Tuesday, October 11, 2011
My colleague, Bahar Azmy, on leave from Seton Hall to the Center for Constitutional Rights, recently forwarded two orders from Judge Garafuis of the SDNY in the CCR's Vulcan Society litigation challenging the dismal record of the NYFD in hiring and advancing minority firefighters. One was a Memorandum explaining the second, a Draft Remedial Order. The court had earlier found the Department liable for both disparate impact and disparate treatment discrimination. The Memorandum and Remedial Order reflected the court's effort to redress those violations.
They are worth reading. The Memorandum reflects a judge who has finally run out of patience with New York City's latest response to litigation that traces back at least to the early 1970s. Mayor Bloomberg comes in for especially heavy criticism for not taking any responsibility for the continuing state of affairs during his tenure. But he's not the only one. A sampling:
- the FDNY's EEO Office is "little more than a bureaucratic Potemkin village"
- Mayor Bloomberg was "satisfied" with FDNY compliance efforts, despite multiple individuals and agencies, including the City's own FEP, raising problems
- "Today, four years of litigation and two adverse liability rulings later-- the City still doesn't get it."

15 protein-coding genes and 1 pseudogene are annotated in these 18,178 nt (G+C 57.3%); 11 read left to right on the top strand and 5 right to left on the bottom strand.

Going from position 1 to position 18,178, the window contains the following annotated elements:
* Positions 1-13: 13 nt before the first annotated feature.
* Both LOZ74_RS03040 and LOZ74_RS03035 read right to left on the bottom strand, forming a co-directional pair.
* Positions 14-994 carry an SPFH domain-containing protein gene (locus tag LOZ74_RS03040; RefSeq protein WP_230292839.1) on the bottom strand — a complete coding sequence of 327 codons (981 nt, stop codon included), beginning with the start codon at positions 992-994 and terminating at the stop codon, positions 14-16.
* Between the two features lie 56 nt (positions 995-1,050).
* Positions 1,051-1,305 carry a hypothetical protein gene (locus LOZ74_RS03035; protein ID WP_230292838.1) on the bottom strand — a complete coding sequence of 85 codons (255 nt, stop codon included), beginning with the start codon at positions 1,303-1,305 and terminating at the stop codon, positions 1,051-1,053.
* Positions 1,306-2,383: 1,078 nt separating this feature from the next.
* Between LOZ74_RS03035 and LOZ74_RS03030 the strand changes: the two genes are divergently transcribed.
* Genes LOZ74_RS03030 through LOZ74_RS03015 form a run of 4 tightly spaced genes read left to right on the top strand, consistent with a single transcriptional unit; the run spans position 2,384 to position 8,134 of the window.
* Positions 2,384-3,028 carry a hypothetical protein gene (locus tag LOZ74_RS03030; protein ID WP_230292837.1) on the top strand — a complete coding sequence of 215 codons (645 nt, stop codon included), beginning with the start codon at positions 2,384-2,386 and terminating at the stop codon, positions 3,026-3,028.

- "The blame-shifting and accountability-avoidance that goes on at the highest levels of the City's leadership was on full display at the remedial-phase bench trial."
- "if this litigation has proven anything, it is that it is folly to expect any official of the City of New York to accept accountability for seeing the equal employment opportunity laws are followed."
The Draft Remedial Order is perhaps less dramatic than this prelude might suggest. There are no hiring quotas imposed. Indeed, the judge described it as "simply compel[ling] the City to take a hard look at its policies and practices...." It does enjoin the practices found illegal, basically prior tests, and envisions a new entry-level test being developed in consultation with Special Master Mary Jo White. But taking the judge at his word about continued recalcitrance, one wonders why the past will not be prologue to the future for this employer.